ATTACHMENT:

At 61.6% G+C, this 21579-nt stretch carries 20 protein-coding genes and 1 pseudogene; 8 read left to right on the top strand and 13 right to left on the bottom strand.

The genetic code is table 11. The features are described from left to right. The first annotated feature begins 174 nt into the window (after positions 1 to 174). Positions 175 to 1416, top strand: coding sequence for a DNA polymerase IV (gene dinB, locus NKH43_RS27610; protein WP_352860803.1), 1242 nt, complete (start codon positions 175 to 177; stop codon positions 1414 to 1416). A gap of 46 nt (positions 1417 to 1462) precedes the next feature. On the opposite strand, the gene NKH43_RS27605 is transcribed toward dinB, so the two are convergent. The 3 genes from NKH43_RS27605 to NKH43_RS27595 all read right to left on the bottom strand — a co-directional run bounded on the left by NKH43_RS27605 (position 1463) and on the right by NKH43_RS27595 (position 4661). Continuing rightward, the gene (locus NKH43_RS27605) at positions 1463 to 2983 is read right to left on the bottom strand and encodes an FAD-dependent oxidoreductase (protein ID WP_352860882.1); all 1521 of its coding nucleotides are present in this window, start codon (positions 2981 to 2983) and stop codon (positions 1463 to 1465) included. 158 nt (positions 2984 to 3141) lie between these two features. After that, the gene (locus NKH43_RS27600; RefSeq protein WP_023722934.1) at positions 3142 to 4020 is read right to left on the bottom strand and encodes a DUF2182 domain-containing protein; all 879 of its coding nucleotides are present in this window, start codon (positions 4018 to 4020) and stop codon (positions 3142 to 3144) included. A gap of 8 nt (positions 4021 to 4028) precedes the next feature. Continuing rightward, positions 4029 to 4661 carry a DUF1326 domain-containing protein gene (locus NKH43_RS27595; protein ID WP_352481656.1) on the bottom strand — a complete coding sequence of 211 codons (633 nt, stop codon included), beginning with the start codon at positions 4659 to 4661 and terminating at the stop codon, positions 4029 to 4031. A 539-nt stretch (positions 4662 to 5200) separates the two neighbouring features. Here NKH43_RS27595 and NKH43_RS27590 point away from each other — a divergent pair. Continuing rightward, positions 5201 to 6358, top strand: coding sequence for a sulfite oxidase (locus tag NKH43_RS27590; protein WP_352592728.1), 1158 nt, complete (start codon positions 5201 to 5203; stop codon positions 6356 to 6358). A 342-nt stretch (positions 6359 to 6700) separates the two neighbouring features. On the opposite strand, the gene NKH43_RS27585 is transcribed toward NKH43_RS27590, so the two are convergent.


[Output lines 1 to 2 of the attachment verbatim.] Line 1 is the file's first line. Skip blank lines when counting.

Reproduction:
At 61.6% G+C, this 21579-nt stretch carries 20 protein-coding genes and 1 pseudogene; 8 read left to right on the top strand and 13 right to left on the bottom strand.

The genetic code is table 11. The features are described from left to right. The first annotated feature begins 174 nt into the window (after positions 1 to 174). Positions 175 to 1416, top strand: coding sequence for a DNA polymerase IV (gene dinB, locus NKH43_RS27610; protein WP_352860803.1), 1242 nt, complete (start codon positions 175 to 177; stop codon positions 1414 to 1416). A gap of 46 nt (positions 1417 to 1462) precedes the next feature. On the opposite strand, the gene NKH43_RS27605 is transcribed toward dinB, so the two are convergent. The 3 genes from NKH43_RS27605 to NKH43_RS27595 all read right to left on the bottom strand — a co-directional run bounded on the left by NKH43_RS27605 (position 1463) and on the right by NKH43_RS27595 (position 4661). Continuing rightward, the gene (locus NKH43_RS27605) at positions 1463 to 2983 is read right to left on the bottom strand and encodes an FAD-dependent oxidoreductase (protein ID WP_352860882.1); all 1521 of its coding nucleotides are present in this window, start codon (positions 2981 to 2983) and stop codon (positions 1463 to 1465) included. 158 nt (positions 2984 to 3141) lie between these two features. After that, the gene (locus NKH43_RS27600; RefSeq protein WP_023722934.1) at positions 3142 to 4020 is read right to left on the bottom strand and encodes a DUF2182 domain-containing protein; all 879 of its coding nucleotides are present in this window, start codon (positions 4018 to 4020) and stop codon (positions 3142 to 3144) included. A gap of 8 nt (positions 4021 to 4028) precedes the next feature. Continuing rightward, positions 4029 to 4661 carry a DUF1326 domain-containing protein gene (locus NKH43_RS27595; protein ID WP_352481656.1) on the bottom strand — a complete coding sequence of 211 codons (633 nt, stop codon included), beginning with the start codon at positions 4659 to 4661 and terminating at the stop codon, positions 4029 to 4031. A 539-nt stretch (positions 4662 to 5200) separates the two neighbouring features. Here NKH43_RS27595 and NKH43_RS27590 point away from each other — a divergent pair. Continuing rightward, positions 5201 to 6358, top strand: coding sequence for a sulfite oxidase (locus tag NKH43_RS27590; protein WP_352592728.1), 1158 nt, complete (start codon positions 5201 to 5203; stop codon positions 6356 to 6358). A 342-nt stretch (positions 6359 to 6700) separates the two neighbouring features. On the opposite strand, the gene NKH43_RS27585 is transcribed toward NKH43_RS27590, so the two are convergent.